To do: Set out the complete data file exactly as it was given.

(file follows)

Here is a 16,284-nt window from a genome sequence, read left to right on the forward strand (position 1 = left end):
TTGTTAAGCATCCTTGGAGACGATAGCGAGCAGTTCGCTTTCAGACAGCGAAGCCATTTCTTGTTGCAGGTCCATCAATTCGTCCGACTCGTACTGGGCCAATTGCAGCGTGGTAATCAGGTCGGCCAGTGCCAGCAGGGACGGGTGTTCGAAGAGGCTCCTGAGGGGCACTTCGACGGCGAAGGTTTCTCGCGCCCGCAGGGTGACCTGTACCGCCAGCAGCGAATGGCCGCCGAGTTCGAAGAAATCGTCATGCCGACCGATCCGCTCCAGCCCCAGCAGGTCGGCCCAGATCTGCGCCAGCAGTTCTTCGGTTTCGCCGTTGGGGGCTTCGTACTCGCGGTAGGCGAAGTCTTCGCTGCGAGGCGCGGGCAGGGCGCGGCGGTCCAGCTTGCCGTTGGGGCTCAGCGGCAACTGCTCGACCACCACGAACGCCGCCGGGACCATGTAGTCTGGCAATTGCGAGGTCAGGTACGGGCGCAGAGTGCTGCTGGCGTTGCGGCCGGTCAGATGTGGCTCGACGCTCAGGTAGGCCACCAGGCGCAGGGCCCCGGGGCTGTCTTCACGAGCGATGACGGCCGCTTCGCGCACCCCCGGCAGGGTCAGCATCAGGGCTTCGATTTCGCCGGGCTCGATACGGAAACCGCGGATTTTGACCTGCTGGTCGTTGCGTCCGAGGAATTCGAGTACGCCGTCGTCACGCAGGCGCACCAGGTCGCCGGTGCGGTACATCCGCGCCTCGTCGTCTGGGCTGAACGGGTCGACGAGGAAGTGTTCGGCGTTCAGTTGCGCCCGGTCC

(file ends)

Here is a 16,284-nt window from a genome sequence, read left to right on the forward strand (position 1 = left end):
TTGTTAAGCATCCTTGGAGACGATAGCGAGCAGTTCGCTTTCAGACAGCGAAGCCATTTCTTGTTGCAGGTCCATCAATTCGTCCGACTCGTACTGGGCCAATTGCAGCGTGGTAATCAGGTCGGCCAGTGCCAGCAGGGACGGGTGTTCGAAGAGGCTCCTGAGGGGCACTTCGACGGCGAAGGTTTCTCGCGCCCGCAGGGTGACCTGTACCGCCAGCAGCGAATGGCCGCCGAGTTCGAAGAAATCGTCATGCCGACCGATCCGCTCCAGCCCCAGCAGGTCGGCCCAGATCTGCGCCAGCAGTTCTTCGGTTTCGCCGTTGGGGGCTTCGTACTCGCGGTAGGCGAAGTCTTCGCTGCGAGGCGCGGGCAGGGCGCGGCGGTCCAGCTTGCCGTTGGGGCTCAGCGGCAACTGCTCGACCACCACGAACGCCGCCGGGACCATGTAGTCTGGCAATTGCGAGGTCAGGTACGGGCGCAGAGTGCTGCTGGCGTTGCGGCCGGTCAGATGTGGCTCGACGCTCAGGTAGGCCACCAGGCGCAGGGCCCCGGGGCTGTCTTCACGAGCGATGACGGCCGCTTCGCGCACCCCCGGCAGGGTCAGCATCAGGGCTTCGATTTCGCCGGGCTCGATACGGAAACCGCGGATTTTGACCTGCTGGTCGTTGCGTCCGAGGAATTCGAGTACGCCGTCGTCACGCAGGCGCACCAGGTCGCCGGTGCGGTACATCCGCGCCTCGTCGTCTGGGCTGAACGGGTCGACGAGGAAGTGTTCGGCGTTCAGTTGCGCCCGGTCC